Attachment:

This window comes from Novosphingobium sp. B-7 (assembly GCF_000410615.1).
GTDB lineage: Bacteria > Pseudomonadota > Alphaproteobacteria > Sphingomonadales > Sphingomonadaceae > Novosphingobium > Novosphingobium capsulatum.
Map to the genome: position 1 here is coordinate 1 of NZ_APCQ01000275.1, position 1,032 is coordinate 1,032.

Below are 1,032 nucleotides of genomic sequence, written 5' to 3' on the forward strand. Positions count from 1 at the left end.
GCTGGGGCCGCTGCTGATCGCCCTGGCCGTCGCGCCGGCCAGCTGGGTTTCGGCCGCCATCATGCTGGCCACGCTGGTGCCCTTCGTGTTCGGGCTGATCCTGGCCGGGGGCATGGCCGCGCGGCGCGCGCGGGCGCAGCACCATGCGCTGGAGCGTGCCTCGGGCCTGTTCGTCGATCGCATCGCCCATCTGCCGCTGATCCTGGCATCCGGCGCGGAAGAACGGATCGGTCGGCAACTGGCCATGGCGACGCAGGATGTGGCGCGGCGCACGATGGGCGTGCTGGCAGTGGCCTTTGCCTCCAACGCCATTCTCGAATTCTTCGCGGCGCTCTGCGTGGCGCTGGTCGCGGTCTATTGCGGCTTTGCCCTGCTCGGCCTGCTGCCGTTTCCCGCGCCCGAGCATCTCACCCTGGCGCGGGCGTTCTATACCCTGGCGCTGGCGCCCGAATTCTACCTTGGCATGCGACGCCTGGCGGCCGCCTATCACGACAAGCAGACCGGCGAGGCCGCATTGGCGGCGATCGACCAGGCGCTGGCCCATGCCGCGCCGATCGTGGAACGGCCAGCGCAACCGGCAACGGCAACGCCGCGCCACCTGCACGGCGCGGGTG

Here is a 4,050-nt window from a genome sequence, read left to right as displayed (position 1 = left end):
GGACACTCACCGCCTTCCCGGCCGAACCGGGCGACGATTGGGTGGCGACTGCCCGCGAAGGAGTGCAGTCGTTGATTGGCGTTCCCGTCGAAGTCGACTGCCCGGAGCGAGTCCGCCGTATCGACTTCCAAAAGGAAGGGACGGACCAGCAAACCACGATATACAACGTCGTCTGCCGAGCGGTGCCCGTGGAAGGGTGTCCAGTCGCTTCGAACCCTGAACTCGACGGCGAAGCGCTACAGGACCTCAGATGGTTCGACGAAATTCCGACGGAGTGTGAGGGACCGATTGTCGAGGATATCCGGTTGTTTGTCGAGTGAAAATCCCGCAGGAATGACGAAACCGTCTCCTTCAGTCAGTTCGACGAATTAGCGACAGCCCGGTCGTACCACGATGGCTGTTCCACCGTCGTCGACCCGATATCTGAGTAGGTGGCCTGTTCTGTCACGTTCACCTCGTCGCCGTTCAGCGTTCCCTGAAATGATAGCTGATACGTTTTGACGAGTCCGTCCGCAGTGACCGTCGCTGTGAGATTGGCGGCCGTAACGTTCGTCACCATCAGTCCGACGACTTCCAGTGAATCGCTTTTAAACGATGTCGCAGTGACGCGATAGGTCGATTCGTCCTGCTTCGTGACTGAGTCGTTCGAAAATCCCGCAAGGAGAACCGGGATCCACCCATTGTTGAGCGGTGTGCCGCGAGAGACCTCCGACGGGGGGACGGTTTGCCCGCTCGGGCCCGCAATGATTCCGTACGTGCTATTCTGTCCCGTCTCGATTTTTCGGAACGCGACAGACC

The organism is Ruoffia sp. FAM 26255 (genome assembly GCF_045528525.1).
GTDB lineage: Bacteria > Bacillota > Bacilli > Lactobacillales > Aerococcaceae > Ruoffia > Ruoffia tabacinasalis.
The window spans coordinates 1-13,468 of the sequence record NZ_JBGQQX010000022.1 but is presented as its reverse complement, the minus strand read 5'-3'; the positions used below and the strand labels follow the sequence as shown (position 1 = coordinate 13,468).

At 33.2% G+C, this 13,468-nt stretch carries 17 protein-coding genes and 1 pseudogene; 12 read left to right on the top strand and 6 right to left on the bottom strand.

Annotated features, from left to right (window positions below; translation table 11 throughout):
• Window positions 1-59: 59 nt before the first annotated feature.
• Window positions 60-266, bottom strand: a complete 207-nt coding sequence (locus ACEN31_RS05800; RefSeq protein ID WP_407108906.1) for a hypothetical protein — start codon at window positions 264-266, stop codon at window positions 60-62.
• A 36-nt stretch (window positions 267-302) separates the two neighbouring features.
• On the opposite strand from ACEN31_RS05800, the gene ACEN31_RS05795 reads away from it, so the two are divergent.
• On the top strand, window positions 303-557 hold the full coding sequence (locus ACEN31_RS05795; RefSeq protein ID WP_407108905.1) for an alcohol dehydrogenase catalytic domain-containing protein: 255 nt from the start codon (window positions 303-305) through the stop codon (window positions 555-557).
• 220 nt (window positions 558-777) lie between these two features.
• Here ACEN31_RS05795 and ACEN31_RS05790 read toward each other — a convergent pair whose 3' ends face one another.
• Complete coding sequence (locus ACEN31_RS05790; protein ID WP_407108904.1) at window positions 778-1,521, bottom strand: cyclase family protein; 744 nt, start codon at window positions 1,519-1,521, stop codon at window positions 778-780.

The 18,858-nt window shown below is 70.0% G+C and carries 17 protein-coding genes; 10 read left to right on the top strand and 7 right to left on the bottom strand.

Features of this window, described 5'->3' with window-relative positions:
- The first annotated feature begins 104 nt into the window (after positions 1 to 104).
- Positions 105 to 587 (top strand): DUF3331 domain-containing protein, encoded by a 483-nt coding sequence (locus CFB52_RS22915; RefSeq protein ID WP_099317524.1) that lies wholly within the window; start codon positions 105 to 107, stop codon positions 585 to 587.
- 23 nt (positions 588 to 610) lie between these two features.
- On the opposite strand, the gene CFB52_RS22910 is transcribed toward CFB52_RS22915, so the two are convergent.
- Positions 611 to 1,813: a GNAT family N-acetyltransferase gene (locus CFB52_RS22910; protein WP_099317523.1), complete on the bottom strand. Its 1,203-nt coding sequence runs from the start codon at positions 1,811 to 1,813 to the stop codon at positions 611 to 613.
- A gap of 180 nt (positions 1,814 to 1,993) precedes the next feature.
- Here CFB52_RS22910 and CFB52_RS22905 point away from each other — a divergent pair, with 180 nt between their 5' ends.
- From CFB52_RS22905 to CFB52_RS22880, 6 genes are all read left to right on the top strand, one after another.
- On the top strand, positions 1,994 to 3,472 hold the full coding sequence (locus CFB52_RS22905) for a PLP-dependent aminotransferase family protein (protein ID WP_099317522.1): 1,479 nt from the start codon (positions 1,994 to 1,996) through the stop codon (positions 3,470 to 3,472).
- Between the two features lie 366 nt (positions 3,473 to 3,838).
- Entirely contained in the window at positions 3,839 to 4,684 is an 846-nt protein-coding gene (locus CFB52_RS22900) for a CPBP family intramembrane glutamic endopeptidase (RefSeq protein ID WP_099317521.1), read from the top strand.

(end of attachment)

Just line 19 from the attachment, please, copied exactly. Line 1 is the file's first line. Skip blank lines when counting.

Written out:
• Here ACEN31_RS05795 and ACEN31_RS05790 read toward each other — a convergent pair whose 3' ends face one another.